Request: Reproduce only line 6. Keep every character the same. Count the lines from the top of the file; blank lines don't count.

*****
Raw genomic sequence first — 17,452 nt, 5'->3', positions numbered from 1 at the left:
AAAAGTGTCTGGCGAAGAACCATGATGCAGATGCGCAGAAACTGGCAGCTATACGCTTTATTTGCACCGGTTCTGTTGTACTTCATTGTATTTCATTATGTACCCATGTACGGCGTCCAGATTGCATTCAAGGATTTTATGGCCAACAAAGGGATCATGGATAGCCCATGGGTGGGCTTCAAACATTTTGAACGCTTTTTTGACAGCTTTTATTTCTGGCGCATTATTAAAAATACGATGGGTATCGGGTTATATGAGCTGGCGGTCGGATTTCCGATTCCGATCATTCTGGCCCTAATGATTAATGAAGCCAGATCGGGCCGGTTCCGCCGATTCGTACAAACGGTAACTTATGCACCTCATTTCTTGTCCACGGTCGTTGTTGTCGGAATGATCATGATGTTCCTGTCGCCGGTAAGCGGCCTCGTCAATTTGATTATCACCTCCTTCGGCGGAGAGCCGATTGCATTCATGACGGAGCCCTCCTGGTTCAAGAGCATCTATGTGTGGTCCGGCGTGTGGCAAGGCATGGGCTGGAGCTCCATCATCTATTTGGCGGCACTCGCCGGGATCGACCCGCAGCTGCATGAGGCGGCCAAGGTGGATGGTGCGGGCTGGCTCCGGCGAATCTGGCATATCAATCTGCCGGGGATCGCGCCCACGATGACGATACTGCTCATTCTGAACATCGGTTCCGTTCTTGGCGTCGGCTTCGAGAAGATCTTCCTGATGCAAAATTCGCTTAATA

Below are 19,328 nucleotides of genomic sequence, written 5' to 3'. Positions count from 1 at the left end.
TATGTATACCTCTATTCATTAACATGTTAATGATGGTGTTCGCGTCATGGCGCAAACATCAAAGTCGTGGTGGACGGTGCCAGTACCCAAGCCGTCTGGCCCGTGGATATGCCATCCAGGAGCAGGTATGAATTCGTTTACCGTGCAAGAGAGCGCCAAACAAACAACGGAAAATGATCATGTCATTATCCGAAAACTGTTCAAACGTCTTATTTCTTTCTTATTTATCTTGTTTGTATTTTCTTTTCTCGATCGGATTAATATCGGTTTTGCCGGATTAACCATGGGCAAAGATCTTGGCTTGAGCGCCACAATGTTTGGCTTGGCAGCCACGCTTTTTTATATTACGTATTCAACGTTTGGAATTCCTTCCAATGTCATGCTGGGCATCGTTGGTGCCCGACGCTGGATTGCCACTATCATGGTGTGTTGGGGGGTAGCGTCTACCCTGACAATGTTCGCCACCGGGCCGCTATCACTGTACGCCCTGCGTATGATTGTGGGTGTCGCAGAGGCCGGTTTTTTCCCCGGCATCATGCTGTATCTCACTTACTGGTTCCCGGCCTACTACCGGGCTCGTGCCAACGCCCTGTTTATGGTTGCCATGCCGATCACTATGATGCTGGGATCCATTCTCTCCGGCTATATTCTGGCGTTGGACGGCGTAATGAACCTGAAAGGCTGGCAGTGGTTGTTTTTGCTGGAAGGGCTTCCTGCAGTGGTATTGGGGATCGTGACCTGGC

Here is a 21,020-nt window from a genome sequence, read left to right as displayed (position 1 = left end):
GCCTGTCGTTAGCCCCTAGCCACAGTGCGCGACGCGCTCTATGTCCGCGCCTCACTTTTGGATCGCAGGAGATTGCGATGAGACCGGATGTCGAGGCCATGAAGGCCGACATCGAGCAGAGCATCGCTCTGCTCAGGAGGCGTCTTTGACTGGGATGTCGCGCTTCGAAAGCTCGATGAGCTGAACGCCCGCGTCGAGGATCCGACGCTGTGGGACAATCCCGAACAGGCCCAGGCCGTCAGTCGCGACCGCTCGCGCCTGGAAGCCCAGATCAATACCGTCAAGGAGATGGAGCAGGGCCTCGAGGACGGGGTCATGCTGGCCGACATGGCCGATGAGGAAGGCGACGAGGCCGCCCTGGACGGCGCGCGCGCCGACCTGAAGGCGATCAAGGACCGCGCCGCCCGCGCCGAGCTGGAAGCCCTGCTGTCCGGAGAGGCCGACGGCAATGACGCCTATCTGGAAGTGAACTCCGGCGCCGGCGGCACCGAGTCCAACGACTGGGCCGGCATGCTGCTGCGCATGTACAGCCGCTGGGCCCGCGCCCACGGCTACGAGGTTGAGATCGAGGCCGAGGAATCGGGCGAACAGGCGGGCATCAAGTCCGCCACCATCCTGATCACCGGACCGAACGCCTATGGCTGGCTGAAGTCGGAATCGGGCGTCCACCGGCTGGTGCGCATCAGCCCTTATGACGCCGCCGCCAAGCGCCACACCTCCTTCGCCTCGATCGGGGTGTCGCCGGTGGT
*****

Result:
GCCTGTCGTTAGCCCCTAGCCACAGTGCGCGACGCGCTCTATGTCCGCGCCTCACTTTTGGATCGCAGGAGATTGCGATGAGACCGGATGTCGAGGCCATGAAGGCCGACATCGAGCAGAGCATCGCTCTGCTCAGGAGGCGTCTTTGACTGGGATGTCGCGCTTCGAAAGCTCGATGAGCTGAACGCCCGCGTCGAGGATCCGACGCTGTGGGACAATCCCGAACAGGCCCAGGCCGTCAGTCGCGACCGCTCGCGCCTGGAAGCCCAGATCAATACCGTCAAGGAGATGGAGCAGGGCCTCGAGGACGGGGTCATGCTGGCCGACATGGCCGATGAGGAAGGCGACGAGGCCGCCCTGGACGGCGCGCGCGCCGACCTGAAGGCGATCAAGGACCGCGCCGCCCGCGCCGAGCTGGAAGCCCTGCTGTCCGGAGAGGCCGACGGCAATGACGCCTATCTGGAAGTGAACTCCGGCGCCGGCGGCACCGAGTCCAACGACTGGGCCGGCATGCTGCTGCGCATGTACAGCCGCTGGGCCCGCGCCCACGGCTACGAGGTTGAGATCGAGGCCGAGGAATCGGGCGAACAGGCGGGCATCAAGTCCGCCACCATCCTGATCACCGGACCGAACGCCTATGGCTGGCTGAAGTCGGAATCGGGCGTCCACCGGCTGGTGCGCATCAGCCCTTATGACGCCGCCGCCAAGCGCCACACCTCCTTCGCCTCGATCGGGGTGTCGCCGGTGGT